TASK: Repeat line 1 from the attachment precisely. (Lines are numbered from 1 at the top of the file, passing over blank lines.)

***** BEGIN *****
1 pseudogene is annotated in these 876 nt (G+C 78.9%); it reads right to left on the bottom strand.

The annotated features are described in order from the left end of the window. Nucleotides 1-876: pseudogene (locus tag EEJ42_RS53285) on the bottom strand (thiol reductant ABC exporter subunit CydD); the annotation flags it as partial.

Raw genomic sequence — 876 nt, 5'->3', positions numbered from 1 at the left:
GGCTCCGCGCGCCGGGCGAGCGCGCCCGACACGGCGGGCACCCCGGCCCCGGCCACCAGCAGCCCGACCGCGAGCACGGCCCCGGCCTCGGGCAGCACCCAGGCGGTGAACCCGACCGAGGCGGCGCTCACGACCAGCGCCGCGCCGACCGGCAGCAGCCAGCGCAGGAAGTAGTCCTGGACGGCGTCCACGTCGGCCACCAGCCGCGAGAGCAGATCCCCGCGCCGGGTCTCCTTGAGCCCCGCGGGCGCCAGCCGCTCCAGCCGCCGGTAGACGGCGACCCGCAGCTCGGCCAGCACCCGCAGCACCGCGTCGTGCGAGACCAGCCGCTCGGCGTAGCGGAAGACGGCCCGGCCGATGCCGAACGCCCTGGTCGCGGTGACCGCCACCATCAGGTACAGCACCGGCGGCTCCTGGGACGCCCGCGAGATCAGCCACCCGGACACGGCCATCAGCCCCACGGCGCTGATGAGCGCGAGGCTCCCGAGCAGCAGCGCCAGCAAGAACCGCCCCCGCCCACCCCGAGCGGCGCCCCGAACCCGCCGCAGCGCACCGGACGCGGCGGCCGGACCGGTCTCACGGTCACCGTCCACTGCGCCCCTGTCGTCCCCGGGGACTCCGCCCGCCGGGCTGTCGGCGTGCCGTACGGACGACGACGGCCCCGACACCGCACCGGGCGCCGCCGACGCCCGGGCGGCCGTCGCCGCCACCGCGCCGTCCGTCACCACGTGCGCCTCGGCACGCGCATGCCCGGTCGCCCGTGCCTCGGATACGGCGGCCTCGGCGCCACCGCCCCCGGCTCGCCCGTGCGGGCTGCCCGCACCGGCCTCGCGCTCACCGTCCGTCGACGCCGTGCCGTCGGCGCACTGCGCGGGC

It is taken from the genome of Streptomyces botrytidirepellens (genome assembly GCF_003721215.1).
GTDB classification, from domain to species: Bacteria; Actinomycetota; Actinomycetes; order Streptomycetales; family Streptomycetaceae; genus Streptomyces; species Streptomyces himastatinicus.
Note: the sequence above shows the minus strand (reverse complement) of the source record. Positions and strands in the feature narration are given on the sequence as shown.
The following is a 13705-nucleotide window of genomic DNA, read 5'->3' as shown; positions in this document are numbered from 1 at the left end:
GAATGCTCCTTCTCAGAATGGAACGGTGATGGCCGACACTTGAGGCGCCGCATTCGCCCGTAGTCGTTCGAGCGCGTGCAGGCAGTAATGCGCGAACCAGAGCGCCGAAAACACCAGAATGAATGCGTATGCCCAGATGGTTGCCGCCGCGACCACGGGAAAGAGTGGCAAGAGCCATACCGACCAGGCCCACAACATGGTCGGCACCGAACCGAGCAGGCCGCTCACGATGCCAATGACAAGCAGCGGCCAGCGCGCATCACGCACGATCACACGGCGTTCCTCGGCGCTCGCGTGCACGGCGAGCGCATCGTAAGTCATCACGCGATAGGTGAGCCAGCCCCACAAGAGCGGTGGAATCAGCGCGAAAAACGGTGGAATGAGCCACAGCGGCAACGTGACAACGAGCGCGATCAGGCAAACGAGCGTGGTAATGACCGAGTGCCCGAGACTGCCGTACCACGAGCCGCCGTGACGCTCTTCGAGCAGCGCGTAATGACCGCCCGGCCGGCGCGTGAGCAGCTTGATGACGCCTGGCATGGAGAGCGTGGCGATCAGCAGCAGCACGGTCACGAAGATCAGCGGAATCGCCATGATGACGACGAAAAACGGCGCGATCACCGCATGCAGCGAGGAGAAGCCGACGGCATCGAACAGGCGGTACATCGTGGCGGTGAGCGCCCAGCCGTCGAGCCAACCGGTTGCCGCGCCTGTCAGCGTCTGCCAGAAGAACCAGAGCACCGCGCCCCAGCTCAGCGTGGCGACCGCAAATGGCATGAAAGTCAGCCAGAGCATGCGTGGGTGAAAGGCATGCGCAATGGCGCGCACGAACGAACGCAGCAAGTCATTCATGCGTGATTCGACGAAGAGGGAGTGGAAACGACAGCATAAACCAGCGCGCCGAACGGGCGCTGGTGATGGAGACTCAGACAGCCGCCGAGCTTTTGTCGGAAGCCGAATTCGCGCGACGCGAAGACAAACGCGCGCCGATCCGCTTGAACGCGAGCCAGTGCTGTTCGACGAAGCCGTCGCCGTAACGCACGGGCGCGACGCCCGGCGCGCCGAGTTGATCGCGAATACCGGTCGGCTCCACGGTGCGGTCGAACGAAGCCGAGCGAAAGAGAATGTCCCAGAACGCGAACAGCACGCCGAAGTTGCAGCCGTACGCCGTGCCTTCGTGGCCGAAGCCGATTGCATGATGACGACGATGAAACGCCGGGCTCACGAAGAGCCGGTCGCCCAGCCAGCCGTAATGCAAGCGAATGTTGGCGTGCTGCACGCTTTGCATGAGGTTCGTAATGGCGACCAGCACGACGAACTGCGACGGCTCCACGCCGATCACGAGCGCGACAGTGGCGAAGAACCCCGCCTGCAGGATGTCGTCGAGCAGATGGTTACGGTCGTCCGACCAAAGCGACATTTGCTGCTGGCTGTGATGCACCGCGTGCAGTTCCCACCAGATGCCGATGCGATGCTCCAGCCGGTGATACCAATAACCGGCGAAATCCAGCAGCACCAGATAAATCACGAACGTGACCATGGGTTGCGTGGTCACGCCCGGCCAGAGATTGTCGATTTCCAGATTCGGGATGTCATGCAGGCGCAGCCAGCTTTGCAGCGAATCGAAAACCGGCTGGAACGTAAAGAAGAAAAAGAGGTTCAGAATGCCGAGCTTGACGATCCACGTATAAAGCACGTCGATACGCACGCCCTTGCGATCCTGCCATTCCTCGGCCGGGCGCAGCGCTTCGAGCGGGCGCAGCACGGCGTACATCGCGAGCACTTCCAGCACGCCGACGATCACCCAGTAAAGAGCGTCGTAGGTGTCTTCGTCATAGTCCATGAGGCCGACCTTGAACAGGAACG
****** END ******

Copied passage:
1 pseudogene is annotated in these 876 nt (G+C 78.9%); it reads right to left on the bottom strand.